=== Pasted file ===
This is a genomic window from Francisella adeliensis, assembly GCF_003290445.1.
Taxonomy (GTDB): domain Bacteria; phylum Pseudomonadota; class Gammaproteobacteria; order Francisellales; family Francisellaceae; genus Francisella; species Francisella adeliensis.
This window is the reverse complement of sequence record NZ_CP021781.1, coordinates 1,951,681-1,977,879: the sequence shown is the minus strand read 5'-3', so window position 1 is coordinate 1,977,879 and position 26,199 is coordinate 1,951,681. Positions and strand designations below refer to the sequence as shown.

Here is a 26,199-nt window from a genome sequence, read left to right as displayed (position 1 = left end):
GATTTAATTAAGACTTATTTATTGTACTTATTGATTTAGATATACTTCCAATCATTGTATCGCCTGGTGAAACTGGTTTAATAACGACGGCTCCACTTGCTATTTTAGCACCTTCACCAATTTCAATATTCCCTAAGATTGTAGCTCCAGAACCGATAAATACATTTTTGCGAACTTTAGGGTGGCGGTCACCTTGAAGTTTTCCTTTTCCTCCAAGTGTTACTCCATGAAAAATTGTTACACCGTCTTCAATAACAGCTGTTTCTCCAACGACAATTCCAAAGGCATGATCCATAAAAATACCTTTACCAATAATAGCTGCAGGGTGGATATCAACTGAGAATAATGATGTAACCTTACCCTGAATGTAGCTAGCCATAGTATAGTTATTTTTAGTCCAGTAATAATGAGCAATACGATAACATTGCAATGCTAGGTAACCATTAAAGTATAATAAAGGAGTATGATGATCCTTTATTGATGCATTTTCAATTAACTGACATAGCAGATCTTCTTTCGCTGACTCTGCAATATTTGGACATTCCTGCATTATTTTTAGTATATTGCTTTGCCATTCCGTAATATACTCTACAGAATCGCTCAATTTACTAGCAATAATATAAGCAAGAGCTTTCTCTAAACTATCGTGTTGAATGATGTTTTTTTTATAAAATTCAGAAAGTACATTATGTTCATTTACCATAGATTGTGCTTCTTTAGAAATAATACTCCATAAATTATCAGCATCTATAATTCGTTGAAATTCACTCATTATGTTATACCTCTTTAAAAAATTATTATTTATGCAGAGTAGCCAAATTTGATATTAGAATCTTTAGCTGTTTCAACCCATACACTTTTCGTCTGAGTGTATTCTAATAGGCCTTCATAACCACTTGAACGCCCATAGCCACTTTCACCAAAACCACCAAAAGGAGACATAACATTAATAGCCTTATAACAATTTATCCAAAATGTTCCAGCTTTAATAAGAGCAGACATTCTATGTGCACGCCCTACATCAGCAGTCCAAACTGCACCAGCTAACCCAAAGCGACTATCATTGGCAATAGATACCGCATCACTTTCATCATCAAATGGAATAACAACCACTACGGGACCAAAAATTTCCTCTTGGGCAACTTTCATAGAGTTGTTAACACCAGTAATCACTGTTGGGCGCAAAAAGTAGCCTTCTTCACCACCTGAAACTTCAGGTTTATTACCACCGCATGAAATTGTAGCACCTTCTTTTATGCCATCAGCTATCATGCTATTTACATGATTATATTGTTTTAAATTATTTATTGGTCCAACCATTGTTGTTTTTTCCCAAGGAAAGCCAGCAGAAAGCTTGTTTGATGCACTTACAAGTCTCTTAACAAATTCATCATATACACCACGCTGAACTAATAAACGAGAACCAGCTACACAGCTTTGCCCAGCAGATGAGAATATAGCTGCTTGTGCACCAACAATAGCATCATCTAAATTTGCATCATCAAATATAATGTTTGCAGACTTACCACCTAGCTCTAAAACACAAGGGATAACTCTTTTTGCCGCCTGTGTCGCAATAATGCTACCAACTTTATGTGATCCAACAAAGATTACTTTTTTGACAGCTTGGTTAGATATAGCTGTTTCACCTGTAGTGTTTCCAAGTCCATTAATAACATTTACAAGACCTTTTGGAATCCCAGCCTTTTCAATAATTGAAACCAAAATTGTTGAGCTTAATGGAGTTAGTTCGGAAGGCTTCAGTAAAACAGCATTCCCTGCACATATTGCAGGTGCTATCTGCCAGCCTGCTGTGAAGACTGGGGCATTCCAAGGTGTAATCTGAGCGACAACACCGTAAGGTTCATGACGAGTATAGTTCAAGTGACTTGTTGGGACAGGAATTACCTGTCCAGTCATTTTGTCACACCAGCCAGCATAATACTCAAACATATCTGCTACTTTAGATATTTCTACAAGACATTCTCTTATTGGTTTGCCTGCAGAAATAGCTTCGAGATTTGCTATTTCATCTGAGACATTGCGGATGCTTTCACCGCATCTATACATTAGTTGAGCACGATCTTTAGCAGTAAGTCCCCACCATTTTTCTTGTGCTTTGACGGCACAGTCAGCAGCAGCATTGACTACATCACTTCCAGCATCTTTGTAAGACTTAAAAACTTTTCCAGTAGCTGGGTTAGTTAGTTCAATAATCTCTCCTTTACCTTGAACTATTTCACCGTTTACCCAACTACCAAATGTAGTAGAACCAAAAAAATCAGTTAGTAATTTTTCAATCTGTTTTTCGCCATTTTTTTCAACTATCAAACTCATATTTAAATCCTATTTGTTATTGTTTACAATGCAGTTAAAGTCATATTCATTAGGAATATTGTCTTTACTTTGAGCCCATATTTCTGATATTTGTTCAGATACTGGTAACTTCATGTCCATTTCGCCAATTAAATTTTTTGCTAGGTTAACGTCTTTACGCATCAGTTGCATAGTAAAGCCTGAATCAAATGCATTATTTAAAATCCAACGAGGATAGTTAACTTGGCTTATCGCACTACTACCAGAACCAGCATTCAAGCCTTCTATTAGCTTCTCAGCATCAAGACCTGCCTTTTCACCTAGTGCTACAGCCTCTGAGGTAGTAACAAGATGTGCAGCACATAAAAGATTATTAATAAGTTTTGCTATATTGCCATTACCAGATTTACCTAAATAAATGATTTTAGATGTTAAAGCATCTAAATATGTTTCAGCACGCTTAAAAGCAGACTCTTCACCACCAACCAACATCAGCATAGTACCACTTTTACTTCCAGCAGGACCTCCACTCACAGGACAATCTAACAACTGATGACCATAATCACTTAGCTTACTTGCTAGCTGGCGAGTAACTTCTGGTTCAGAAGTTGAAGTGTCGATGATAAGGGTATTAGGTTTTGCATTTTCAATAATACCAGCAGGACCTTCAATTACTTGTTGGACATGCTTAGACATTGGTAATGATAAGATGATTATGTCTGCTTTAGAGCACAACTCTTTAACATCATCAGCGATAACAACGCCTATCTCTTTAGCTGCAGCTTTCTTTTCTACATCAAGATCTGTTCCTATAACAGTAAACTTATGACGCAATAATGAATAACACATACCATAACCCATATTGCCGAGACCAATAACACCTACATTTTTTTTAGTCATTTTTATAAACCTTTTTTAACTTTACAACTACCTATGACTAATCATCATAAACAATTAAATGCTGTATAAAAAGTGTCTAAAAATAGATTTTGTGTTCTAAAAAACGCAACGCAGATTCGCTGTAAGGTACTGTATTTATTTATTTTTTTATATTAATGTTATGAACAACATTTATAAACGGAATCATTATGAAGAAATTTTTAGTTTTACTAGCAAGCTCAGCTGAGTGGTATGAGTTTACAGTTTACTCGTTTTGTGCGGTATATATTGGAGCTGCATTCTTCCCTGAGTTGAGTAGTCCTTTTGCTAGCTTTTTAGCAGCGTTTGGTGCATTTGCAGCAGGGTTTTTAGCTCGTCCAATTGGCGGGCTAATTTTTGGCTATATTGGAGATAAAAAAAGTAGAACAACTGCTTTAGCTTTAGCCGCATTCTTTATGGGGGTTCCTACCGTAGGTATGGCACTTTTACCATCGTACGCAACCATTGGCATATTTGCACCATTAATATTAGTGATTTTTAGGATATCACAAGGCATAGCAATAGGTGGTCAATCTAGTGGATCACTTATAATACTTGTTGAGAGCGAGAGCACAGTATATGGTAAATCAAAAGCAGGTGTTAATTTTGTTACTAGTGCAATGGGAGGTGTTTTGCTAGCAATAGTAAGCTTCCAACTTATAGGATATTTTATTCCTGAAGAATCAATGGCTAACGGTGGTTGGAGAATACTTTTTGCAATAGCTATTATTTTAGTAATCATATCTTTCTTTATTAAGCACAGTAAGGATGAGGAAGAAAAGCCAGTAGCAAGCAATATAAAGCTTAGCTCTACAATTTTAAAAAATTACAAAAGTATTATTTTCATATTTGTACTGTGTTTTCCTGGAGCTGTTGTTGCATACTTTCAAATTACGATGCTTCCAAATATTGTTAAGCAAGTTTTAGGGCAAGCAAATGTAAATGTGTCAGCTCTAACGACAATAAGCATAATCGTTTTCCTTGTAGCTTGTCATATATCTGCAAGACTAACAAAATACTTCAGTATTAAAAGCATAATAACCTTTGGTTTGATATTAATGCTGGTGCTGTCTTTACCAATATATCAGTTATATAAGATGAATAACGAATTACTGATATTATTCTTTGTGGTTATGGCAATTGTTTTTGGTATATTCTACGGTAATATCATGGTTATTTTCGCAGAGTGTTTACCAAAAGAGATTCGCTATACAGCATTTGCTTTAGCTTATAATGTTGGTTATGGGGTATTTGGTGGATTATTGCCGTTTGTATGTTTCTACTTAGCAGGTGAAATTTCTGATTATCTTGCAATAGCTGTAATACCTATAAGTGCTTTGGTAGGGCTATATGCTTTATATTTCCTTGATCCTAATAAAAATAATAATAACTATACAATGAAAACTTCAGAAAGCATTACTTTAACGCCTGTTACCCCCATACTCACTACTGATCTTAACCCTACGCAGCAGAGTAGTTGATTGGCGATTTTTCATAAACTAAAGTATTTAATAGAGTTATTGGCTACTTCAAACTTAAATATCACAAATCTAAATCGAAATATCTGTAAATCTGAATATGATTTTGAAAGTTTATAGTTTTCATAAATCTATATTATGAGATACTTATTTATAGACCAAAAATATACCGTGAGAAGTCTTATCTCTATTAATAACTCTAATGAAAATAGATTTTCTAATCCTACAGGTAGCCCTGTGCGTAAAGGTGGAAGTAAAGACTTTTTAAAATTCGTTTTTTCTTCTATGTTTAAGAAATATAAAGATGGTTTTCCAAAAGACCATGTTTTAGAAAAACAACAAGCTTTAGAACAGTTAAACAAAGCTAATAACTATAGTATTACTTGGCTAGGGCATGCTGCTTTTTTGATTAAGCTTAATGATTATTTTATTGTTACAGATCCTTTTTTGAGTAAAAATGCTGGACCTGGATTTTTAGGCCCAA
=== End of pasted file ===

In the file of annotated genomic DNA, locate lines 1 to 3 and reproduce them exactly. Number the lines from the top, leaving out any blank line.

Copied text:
This is a genomic window from Francisella adeliensis, assembly GCF_003290445.1.
Taxonomy (GTDB): domain Bacteria; phylum Pseudomonadota; class Gammaproteobacteria; order Francisellales; family Francisellaceae; genus Francisella; species Francisella adeliensis.
This window is the reverse complement of sequence record NZ_CP021781.1, coordinates 1,951,681-1,977,879: the sequence shown is the minus strand read 5'-3', so window position 1 is coordinate 1,977,879 and position 26,199 is coordinate 1,951,681. Positions and strand designations below refer to the sequence as shown.